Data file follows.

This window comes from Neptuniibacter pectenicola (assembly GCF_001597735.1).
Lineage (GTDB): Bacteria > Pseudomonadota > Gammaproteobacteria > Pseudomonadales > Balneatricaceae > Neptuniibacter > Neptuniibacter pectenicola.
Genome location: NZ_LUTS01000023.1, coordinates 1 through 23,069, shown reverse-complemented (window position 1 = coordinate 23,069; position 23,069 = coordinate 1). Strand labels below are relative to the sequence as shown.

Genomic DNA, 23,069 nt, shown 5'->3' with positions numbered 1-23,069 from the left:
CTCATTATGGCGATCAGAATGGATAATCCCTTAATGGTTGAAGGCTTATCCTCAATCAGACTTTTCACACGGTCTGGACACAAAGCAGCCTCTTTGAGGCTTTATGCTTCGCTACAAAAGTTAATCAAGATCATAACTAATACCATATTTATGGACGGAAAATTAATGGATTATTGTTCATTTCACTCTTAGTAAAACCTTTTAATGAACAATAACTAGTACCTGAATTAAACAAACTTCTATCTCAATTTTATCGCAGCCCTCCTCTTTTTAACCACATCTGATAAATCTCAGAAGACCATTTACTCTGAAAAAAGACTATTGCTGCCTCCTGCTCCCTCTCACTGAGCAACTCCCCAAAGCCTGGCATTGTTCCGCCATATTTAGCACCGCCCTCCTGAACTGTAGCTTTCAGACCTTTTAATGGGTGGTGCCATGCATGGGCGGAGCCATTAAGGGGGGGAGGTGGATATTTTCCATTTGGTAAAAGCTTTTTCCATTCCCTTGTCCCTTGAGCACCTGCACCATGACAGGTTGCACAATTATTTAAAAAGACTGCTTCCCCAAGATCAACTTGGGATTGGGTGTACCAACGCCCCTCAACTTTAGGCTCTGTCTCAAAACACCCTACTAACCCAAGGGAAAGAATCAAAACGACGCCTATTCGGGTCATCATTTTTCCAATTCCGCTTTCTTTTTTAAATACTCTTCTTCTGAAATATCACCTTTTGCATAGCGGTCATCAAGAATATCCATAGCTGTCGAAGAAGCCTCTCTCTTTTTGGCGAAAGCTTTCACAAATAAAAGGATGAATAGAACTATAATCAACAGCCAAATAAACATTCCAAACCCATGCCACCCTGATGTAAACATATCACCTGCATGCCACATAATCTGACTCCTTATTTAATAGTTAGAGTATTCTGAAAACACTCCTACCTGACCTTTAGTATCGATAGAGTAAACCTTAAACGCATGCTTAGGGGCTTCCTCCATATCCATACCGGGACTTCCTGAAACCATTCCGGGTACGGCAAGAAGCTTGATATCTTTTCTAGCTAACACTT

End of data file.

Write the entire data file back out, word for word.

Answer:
This window comes from Neptuniibacter pectenicola (assembly GCF_001597735.1).
Lineage (GTDB): Bacteria > Pseudomonadota > Gammaproteobacteria > Pseudomonadales > Balneatricaceae > Neptuniibacter > Neptuniibacter pectenicola.
Genome location: NZ_LUTS01000023.1, coordinates 1 through 23,069, shown reverse-complemented (window position 1 = coordinate 23,069; position 23,069 = coordinate 1). Strand labels below are relative to the sequence as shown.

Genomic DNA, 23,069 nt, shown 5'->3' with positions numbered 1-23,069 from the left:
CTCATTATGGCGATCAGAATGGATAATCCCTTAATGGTTGAAGGCTTATCCTCAATCAGACTTTTCACACGGTCTGGACACAAAGCAGCCTCTTTGAGGCTTTATGCTTCGCTACAAAAGTTAATCAAGATCATAACTAATACCATATTTATGGACGGAAAATTAATGGATTATTGTTCATTTCACTCTTAGTAAAACCTTTTAATGAACAATAACTAGTACCTGAATTAAACAAACTTCTATCTCAATTTTATCGCAGCCCTCCTCTTTTTAACCACATCTGATAAATCTCAGAAGACCATTTACTCTGAAAAAAGACTATTGCTGCCTCCTGCTCCCTCTCACTGAGCAACTCCCCAAAGCCTGGCATTGTTCCGCCATATTTAGCACCGCCCTCCTGAACTGTAGCTTTCAGACCTTTTAATGGGTGGTGCCATGCATGGGCGGAGCCATTAAGGGGGGGAGGTGGATATTTTCCATTTGGTAAAAGCTTTTTCCATTCCCTTGTCCCTTGAGCACCTGCACCATGACAGGTTGCACAATTATTTAAAAAGACTGCTTCCCCAAGATCAACTTGGGATTGGGTGTACCAACGCCCCTCAACTTTAGGCTCTGTCTCAAAACACCCTACTAACCCAAGGGAAAGAATCAAAACGACGCCTATTCGGGTCATCATTTTTCCAATTCCGCTTTCTTTTTTAAATACTCTTCTTCTGAAATATCACCTTTTGCATAGCGGTCATCAAGAATATCCATAGCTGTCGAAGAAGCCTCTCTCTTTTTGGCGAAAGCTTTCACAAATAAAAGGATGAATAGAACTATAATCAACAGCCAAATAAACATTCCAAACCCATGCCACCCTGATGTAAACATATCACCTGCATGCCACATAATCTGACTCCTTATTTAATAGTTAGAGTATTCTGAAAACACTCCTACCTGACCTTTAGTATCGATAGAGTAAACCTTAAACGCATGCTTAGGGGCTTCCTCCATATCCATACCGGGACTTCCTGAAACCATTCCGGGTACGGCAAGAAGCTTGATATCTTTTCTAGCTAACACTT